The experience of being employed, in whatever profession we take up, is one of the most impactful and potentially one of the most meaningful experiences of our lives.
As we are growing up we are frequently asked ‘what are you going to do when you grow up’? This loaded question is all about work, career, and employment. I have been asked the question and have also asked the question. When I have been asked I recall moments of uncertainty but these were replaced with ideas of what I liked doing, what made me feel happy. In those early days I enjoyed writing, I wanted to be a journalist, I was talked out of those heady notions by my peers and so I looked for something else that would encompass the sort of person I am. So my career began with nursing. When I ask others the question, my question is also loaded but it is informed by my years of employment and knowing that work has to be meaningful. I consider myself fortunate in that today my work includes all the things that I care about and that I am good at. My working life is like this because over time I have developed a resilient mindset, when I have experienced the ups and downs of employment I have recovered from the downs, learned something from what happened, and overtime used the experience to live a fuller life. Let me give you an example….
In 1989 whilst studying law I gave up a well-paid job as occupational health sister to run a campaign for a children’s charity. The children’s charity just happened to be owned by Radio City in Liverpool; I was knee deep in fundraising and co-ordinating events across Merseyside and was ready to launch the campaign when the Hillsborough disaster happened. I was called into the programme director’s office and told ‘you are now co-ordinating the Hillsborough crisis appeal, we are running it from the station’. My response was to step in and work, and work and work. I worked the longest and hardest I had in my whole life. But the work ignited every passion I had and drew on all my strengths. This was the high of work, I shelved my intended legal career for an uncertain future but I do not regret at all that decision. The low came six months later when my services were no longer needed and I returned to complete my legal studies somewhat bruised by my expendability. Today the bruise is put to good use because I accept that there was only so much work, doing what I did, for me at that time.
Today my work includes doing one of those things I like best, research.
The child that always asked questions that grew into the adult who continued to ask questions now has a PhD. One of the things I have become very interested in over recent years is work and the workplace. For some time my research has been about uncovering ways in which to support staff who have been involved in workplace errors so that they can return to work. This interest was sparked by being on the receiving end of a workplace error and deciding that my way of turning a bad experience around was to do something positive with it. This led to developing a programme that endeavours to support the learning of the employee, I am rather proud of it I have to admit (another factor of enjoying my work), but I thought that there was something missing. This led me to look at wellbeing at work and in doing so I realised that I am a walking case study of a ‘well being’. Which is handy because the focus of my coaching practice is to work with people to bring about an improved sense of wellbeing at work. Why do I do this? Well one thing I have realised as I have gotten older is that work is such an important aspect of who we are that if we cannot maintain a sense of wellbeing then we are likely to become unwell, and the consequences of this are numerous. Not only does the unwellness affect us personally but it also affects those we work with and the work we do, it affects our families and our friends. You may remember that I am interested in working with people who have been involved in workplace errors if you want to know why I continue to be passionate about this work read this….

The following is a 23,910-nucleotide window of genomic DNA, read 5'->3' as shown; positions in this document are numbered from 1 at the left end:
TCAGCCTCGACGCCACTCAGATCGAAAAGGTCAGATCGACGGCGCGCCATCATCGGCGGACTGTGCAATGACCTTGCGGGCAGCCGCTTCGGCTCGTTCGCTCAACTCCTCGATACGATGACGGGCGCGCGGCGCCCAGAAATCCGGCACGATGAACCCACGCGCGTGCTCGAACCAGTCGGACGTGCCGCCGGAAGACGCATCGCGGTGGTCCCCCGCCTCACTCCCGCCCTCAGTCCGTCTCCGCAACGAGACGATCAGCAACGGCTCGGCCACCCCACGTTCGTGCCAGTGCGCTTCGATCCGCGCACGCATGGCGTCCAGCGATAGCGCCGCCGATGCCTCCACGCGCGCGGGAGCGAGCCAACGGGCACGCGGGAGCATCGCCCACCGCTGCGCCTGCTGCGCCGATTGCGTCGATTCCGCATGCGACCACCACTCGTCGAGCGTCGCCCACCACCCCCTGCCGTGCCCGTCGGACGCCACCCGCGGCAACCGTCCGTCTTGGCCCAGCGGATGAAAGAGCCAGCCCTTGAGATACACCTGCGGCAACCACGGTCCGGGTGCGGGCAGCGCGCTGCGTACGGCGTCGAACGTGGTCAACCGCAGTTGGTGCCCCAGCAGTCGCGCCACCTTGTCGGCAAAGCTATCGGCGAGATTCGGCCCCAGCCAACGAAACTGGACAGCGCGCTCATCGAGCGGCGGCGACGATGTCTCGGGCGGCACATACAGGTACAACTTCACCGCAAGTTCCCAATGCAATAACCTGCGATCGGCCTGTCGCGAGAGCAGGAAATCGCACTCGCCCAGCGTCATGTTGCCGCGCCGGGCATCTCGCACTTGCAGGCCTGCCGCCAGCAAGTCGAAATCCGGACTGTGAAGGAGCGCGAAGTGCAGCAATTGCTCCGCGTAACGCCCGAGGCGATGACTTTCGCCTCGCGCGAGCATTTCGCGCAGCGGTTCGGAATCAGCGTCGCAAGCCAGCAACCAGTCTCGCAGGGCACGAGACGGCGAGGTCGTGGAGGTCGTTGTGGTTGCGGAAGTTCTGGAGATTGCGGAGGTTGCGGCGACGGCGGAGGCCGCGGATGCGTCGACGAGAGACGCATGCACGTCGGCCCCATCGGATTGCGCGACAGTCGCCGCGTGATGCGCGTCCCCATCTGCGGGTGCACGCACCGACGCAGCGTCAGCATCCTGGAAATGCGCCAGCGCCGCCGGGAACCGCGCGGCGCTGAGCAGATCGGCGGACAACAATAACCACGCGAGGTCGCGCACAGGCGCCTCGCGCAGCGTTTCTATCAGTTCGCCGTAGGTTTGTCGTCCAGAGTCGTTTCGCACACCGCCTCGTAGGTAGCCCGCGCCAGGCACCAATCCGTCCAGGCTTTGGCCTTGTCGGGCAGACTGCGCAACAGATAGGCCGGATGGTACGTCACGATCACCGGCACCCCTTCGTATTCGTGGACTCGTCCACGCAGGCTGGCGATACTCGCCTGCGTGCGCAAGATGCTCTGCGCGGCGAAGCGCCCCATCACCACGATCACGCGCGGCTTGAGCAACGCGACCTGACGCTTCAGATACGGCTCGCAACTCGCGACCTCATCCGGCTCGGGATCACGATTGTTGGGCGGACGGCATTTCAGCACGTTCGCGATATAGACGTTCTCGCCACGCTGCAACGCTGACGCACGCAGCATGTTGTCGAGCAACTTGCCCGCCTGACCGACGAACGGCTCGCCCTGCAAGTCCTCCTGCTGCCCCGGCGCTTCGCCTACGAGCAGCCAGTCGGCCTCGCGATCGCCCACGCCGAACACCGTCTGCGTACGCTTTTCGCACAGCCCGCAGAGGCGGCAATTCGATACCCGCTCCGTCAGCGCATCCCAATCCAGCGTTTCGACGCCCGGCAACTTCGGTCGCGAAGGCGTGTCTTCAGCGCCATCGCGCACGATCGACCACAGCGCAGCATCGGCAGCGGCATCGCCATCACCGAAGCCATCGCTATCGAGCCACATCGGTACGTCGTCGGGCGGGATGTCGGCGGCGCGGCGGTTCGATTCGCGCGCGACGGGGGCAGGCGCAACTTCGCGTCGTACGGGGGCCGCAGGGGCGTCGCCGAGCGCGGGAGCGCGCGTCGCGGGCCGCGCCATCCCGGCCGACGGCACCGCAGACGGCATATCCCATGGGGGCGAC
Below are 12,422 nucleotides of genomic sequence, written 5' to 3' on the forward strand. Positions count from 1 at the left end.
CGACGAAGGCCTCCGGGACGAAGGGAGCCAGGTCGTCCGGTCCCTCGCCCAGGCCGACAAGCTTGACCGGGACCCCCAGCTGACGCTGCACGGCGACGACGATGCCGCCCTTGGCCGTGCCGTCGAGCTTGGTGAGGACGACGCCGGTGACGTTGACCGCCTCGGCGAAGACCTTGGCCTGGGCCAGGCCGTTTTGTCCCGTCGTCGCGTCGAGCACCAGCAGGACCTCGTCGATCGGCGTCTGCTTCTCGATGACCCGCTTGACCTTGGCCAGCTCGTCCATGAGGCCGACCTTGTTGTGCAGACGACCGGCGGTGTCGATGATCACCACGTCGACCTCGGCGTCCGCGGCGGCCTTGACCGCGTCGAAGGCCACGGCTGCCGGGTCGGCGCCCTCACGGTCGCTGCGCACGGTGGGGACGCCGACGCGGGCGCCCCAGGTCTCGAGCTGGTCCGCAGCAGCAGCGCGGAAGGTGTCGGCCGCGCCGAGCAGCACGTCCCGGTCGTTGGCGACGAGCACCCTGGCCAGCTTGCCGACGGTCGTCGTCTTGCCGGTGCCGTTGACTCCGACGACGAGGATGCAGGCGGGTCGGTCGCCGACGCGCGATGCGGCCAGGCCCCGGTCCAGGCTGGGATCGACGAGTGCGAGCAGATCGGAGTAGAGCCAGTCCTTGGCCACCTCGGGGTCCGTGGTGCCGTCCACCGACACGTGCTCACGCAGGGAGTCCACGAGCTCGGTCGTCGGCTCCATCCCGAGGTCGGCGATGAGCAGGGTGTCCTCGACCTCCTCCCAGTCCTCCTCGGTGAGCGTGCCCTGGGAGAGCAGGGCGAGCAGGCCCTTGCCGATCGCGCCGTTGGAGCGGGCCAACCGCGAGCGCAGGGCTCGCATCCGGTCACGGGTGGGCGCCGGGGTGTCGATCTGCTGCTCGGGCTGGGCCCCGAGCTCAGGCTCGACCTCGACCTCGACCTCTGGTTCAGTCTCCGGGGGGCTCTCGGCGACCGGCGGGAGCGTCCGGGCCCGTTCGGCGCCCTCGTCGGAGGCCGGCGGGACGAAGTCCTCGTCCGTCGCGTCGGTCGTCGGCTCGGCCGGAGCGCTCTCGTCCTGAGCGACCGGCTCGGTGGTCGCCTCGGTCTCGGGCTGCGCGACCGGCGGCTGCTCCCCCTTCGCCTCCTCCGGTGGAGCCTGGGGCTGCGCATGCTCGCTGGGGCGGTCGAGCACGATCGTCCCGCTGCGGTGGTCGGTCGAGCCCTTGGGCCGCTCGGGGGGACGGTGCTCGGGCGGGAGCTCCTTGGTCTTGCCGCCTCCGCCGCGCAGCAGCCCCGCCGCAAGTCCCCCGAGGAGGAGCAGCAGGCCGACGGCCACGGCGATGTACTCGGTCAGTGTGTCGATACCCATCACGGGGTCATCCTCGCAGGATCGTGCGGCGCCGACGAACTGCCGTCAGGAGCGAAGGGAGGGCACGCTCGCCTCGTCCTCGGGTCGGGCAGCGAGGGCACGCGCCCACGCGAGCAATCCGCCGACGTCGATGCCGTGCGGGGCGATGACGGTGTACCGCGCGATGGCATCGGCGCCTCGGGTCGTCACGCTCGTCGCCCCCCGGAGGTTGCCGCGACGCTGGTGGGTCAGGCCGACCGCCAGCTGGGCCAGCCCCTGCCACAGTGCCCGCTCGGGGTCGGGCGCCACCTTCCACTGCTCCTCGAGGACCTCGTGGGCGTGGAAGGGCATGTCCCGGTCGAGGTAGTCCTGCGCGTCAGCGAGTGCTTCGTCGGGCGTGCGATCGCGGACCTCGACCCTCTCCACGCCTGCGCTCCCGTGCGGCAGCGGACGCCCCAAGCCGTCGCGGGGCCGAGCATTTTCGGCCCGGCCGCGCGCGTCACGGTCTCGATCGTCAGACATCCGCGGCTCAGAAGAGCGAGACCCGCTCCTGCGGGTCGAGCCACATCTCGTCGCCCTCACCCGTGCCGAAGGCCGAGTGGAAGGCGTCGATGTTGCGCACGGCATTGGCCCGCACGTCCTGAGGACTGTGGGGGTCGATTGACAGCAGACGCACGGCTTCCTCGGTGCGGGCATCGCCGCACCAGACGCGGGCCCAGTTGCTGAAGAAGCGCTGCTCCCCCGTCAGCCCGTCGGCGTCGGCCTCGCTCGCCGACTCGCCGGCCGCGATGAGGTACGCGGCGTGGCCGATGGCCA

The HSE has identified that there is a loss of around ten million working days in the UK (HSE, 2013) from sickness absence, and during 2011/12, 40% of work related illnesses were caused by work related stress. The recursive nature of stress at work and error causation (Kings Fund, 2013; National Patient Safety Foundation, 2013) adds a human and financial cost that has so far been unattended to. Employees who become ‘secondary victims’ to the error, brought about through stress, shame and guilt associated with the error become disengaged with work, thereby increasing the likelihood of less than optimal workplace performance. Occupations with the highest incident of stress related absence from work were health professionals (in particular nurses), teaching and educational professionals, and caring personal services (in particular welfare and housing associate professionals) (HSE, 2013, CIPD, 2014). The main causes reported for stress related absence from work were work pressure, lack of managerial support and work-related violence and bullying. Research from the Involvement and Participation Association (IPA) (Dromey, 2014) has demonstrated that workforce engagement produces better clinical outcomes and because of the association of workforce engagement with wellbeing, being engaged with work also reduces staff absenteeism.
Gray, Coaching for Wellbeing (2014)
Interesting isn’t it?
Whatever your career choice, whatever work you find yourself doing, at some point you will experience both the high and the low, when you do acknowledge both. Be grateful for both, and work towards developing a resilience that will enable you to make your working life meaningful. By doing so you will be on the path to taking a negative experience and turning it into a positive experience not just for yourself but for all those you work with and for.